Example:  After a few painful relapses back in my early days of sobriety, I have now been abstinent for five years.  I have learned the key to maintaining my sobriety is to avoid certain people, places, and things—and never to miss an AA meeting!


Working through the stages of change is a lot like working through the stages of acceptance:  Nobody goes through the stages perfectly; not everyone goes through these stages in this exact order; it is possible to go through different stages at the same time; and it is also possible to regress in the stages.

Here’s one analogy that has always helped me to understand the stages of change—and especially the importance of making it all the way to maintenance.  Let’s assume that someday you would like to have a garden full of vegetables. However, right now it’s February, and you are not even thinking about the garden yet.  That’s pre-contemplation.  How many vegetables will you have if you stay in this stage?  

Now let’s assume it’s March, and you finally start to think about the garden.  You think about what kind of tools you will need, what kind of soil you will need, and what kind of seeds you will need.  That’s contemplation.  But how many vegetables will you have if you stay in this stage?  

Now let’s assume it’s April, and you start to get everything ready for the garden:  You buy the tools, you buy the soil, you buy the seeds. You even rototill a little plot of ground.  That’s preparation.  But how many vegetables will you have if you stay in this stage?

Now let’s assume it’s May. You finally plant the garden! That’s the action stage.  Congratulations!  But now let’s assume you do absolutely nothing to maintain this garden for the rest of the summer.  You don’t water. You don’t weed. You don’t fertilize. How many vegetables should you expect by the end of August if you stay in this stage?

Now do you see the importance of making it all the way to maintenance?  Lifelong changes are not one-time deals:  They need to be maintained!

For practical exercises to learn more about the stages of acceptance, please refer to my new workbook: DBT Skills Workbook for PTSD: Practical Exercises for Overcoming Trauma and Post-Traumatic Stress Disorder…coming soon in 2019!  


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Levels of Acceptance

Levels of Acceptance


All of us struggle at times to accept the reality we have been dealt.  Sometimes reality is so painful we would rather pretend that some things do not exist or never happened.  However, there are many reasons why it is a good idea to accept reality—just as it is. First, it is just not possible to avoid all forms of pain; pain is simply an inevitable aspect of life.  In fact, rejecting reality can sometimes make the situation even worse. In addition, denying reality does not change reality. On the contrary, we can’t change reality until we first accept it!  Finally, acceptance of reality may indeed increase our sadness at first, but eventually it leads to peace and freedom (Linehan, 2015).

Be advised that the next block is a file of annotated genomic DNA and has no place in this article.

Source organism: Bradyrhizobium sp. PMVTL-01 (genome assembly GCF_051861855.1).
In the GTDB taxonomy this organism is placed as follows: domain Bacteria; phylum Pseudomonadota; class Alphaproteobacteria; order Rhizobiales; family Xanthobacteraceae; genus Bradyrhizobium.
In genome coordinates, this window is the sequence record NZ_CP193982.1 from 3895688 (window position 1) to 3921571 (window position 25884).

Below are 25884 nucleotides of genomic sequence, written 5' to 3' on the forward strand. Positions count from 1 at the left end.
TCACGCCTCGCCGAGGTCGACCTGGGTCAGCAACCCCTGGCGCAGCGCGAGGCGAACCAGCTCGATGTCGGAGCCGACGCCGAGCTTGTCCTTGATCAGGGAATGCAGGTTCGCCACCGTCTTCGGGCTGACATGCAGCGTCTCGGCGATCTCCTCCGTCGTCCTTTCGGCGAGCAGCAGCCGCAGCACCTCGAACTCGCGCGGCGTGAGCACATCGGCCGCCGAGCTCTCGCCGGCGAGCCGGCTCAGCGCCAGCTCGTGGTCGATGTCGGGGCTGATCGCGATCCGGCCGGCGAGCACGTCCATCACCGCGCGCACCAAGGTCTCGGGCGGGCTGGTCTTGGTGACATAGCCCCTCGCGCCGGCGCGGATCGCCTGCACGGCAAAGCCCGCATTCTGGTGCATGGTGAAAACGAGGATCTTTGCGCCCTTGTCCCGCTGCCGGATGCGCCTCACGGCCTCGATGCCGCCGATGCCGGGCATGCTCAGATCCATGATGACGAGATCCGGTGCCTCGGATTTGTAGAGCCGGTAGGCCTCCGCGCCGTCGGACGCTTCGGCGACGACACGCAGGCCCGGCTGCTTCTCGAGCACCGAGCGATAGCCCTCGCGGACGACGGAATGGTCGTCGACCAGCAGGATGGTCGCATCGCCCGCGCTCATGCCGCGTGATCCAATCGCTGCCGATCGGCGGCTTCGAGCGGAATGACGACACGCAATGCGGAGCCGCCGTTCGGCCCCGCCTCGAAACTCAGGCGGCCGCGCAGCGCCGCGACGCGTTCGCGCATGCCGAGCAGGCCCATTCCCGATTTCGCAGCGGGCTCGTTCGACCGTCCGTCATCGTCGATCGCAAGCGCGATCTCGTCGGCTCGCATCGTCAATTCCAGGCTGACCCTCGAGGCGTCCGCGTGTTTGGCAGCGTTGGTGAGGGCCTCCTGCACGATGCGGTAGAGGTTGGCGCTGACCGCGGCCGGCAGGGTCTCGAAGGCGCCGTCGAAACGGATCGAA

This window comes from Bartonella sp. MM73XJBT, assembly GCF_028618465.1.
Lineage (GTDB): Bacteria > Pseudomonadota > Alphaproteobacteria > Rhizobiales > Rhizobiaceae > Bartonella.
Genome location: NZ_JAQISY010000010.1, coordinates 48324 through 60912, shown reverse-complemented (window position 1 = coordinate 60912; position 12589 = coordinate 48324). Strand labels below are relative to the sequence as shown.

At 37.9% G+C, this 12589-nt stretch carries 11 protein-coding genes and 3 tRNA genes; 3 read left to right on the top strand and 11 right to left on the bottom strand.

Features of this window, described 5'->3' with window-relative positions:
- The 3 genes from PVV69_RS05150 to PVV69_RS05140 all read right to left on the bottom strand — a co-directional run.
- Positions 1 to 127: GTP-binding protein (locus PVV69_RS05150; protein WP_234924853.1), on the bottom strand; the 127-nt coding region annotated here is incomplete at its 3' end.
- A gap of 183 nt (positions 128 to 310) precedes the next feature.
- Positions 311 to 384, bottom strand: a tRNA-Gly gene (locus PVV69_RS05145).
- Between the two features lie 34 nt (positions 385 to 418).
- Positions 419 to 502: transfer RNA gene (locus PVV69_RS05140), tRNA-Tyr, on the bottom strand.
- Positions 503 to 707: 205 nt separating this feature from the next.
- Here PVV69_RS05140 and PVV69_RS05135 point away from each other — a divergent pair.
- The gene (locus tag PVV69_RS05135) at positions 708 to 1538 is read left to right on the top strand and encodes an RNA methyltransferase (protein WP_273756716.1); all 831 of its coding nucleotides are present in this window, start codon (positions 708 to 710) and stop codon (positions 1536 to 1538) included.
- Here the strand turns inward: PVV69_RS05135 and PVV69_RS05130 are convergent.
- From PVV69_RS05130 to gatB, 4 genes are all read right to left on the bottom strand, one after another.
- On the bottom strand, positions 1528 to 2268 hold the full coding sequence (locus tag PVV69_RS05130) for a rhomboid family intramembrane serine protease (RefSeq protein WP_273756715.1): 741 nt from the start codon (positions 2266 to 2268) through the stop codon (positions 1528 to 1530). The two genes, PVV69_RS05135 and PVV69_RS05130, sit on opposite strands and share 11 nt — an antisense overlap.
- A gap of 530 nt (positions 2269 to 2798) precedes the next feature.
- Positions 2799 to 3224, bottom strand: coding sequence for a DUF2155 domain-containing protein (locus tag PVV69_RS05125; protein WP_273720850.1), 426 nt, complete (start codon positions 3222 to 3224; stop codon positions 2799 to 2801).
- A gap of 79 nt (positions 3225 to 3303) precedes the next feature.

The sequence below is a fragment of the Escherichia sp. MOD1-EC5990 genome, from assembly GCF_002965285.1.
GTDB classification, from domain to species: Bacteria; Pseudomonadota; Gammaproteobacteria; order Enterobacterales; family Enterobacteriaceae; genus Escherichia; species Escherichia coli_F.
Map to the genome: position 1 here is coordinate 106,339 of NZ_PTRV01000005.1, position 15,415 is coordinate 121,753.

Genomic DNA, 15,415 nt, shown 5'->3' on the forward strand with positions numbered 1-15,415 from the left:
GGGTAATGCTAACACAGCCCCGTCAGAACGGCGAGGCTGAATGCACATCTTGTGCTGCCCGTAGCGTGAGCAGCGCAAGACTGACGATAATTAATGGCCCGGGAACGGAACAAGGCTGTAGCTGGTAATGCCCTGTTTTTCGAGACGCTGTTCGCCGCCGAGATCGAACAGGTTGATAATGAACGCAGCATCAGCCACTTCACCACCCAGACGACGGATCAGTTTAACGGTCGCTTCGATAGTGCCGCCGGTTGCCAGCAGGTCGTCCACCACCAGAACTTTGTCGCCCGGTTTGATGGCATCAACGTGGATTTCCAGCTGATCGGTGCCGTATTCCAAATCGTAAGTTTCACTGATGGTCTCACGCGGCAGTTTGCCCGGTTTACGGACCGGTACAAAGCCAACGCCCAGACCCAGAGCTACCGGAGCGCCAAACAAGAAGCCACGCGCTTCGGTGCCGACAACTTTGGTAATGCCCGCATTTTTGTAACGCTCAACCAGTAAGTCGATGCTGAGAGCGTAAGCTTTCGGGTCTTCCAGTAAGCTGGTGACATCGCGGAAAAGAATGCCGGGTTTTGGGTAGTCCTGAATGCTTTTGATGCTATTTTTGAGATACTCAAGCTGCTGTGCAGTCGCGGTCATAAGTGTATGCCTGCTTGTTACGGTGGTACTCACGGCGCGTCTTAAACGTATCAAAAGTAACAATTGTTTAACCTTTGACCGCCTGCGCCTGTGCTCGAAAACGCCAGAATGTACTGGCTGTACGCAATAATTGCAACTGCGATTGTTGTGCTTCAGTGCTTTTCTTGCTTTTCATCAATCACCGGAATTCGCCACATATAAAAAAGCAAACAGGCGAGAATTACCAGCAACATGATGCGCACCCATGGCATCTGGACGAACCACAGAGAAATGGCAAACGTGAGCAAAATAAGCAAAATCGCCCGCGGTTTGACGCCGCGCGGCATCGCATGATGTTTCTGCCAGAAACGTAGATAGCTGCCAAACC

Trauma survivors have even harsher realities to accept than most people.  Just accepting the trauma itself is hard enough! But that’s not all. You also have to accept how the trauma has affected all aspects of your life:  your thoughts, your emotions, your behaviors, and your relationships. Healing from trauma requires you to accept (NOT agree with—but accept) not only the trauma itself, but all the ways that the trauma has affected your life now.  


Sometimes reality is so harsh that we simply cannot accept all of it at once.  That’s when we gradually process reality in stages. Sometimes we pass through several phases of non-acceptance before we finally reach a place of acceptance.  This is perfectly normal and healthy—as long as we are progressing towards full acceptance. Unfortunately, life only gets much more difficult when we get stuck for too long on any of the forms of non-acceptance.  Nobody that I know is going to tell you that acceptance is easy. But one thing I can assure you: Non-acceptance is even harder!


There are five well-known stages many of us go through as we attempt to process reality (Kübler-Ross, 2014).

1. Denial